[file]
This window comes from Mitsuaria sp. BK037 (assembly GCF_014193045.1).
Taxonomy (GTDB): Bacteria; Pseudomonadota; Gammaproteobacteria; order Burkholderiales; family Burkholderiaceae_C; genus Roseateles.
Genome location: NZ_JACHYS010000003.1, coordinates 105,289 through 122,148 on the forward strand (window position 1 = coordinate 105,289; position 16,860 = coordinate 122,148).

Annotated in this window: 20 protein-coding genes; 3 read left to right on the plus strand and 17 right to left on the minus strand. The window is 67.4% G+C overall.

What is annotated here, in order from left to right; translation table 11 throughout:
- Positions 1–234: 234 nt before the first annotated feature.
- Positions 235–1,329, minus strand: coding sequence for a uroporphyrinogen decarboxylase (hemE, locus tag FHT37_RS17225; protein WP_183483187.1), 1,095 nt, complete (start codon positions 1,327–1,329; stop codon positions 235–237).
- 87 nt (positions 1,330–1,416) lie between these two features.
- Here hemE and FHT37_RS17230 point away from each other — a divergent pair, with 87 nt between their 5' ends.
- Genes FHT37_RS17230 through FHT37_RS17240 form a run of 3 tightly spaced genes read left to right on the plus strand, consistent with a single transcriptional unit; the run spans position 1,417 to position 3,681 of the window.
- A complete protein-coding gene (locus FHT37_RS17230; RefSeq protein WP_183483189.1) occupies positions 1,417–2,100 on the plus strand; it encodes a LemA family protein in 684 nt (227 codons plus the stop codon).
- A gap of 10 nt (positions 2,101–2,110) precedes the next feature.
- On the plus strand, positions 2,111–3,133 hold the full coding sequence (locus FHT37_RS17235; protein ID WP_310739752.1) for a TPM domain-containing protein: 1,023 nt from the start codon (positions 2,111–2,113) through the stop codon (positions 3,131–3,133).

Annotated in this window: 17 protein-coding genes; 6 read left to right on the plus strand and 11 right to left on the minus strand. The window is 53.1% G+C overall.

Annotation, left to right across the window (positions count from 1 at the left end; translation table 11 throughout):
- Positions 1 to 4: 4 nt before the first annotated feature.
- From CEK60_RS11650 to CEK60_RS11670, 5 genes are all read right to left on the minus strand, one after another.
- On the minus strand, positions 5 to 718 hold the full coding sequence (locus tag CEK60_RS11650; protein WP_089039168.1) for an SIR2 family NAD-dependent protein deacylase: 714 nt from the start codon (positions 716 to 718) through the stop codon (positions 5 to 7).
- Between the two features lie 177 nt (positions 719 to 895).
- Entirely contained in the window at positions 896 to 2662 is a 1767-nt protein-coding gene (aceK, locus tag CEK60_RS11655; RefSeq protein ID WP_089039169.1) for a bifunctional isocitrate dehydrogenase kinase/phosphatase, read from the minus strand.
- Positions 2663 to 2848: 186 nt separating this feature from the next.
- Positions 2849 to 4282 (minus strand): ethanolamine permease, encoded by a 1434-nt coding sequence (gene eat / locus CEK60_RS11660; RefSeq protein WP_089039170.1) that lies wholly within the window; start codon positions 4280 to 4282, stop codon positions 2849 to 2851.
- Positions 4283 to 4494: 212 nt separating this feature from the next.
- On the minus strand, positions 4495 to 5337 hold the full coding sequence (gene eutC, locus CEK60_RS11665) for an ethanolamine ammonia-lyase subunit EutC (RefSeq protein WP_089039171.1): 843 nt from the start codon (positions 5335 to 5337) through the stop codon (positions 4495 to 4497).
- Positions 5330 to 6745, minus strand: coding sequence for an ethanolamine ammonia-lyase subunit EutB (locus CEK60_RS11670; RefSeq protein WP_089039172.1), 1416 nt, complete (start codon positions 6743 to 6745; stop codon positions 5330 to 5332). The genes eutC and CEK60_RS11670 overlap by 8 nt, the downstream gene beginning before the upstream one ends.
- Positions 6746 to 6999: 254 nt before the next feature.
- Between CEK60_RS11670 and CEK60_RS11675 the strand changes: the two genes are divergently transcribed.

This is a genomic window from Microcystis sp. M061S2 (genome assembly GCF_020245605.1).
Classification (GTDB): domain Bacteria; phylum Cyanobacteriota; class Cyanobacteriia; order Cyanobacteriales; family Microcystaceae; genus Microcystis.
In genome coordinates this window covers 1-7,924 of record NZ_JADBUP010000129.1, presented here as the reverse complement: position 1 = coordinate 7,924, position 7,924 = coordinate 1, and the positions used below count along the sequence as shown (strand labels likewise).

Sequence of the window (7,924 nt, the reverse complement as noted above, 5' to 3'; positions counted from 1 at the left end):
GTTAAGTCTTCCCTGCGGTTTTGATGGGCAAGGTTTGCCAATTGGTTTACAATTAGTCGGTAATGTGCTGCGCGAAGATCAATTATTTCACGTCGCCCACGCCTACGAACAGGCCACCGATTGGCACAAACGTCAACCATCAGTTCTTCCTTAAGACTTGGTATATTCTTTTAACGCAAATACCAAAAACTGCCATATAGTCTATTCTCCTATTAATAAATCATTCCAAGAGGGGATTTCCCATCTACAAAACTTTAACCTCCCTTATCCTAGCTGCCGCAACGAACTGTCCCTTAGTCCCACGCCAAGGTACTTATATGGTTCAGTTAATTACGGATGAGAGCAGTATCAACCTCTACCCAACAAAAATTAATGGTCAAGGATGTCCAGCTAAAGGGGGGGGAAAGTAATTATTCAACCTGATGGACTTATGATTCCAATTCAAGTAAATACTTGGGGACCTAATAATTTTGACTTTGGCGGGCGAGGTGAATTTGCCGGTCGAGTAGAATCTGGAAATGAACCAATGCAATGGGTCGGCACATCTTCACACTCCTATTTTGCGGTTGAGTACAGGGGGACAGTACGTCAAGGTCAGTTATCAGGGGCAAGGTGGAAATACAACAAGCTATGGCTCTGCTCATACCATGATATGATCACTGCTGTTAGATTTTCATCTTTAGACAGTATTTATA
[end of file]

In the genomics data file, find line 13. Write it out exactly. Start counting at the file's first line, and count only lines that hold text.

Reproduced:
- On the plus strand, positions 2,111–3,133 hold the full coding sequence (locus FHT37_RS17235; protein ID WP_310739752.1) for a TPM domain-containing protein: 1,023 nt from the start codon (positions 2,111–2,113) through the stop codon (positions 3,131–3,133).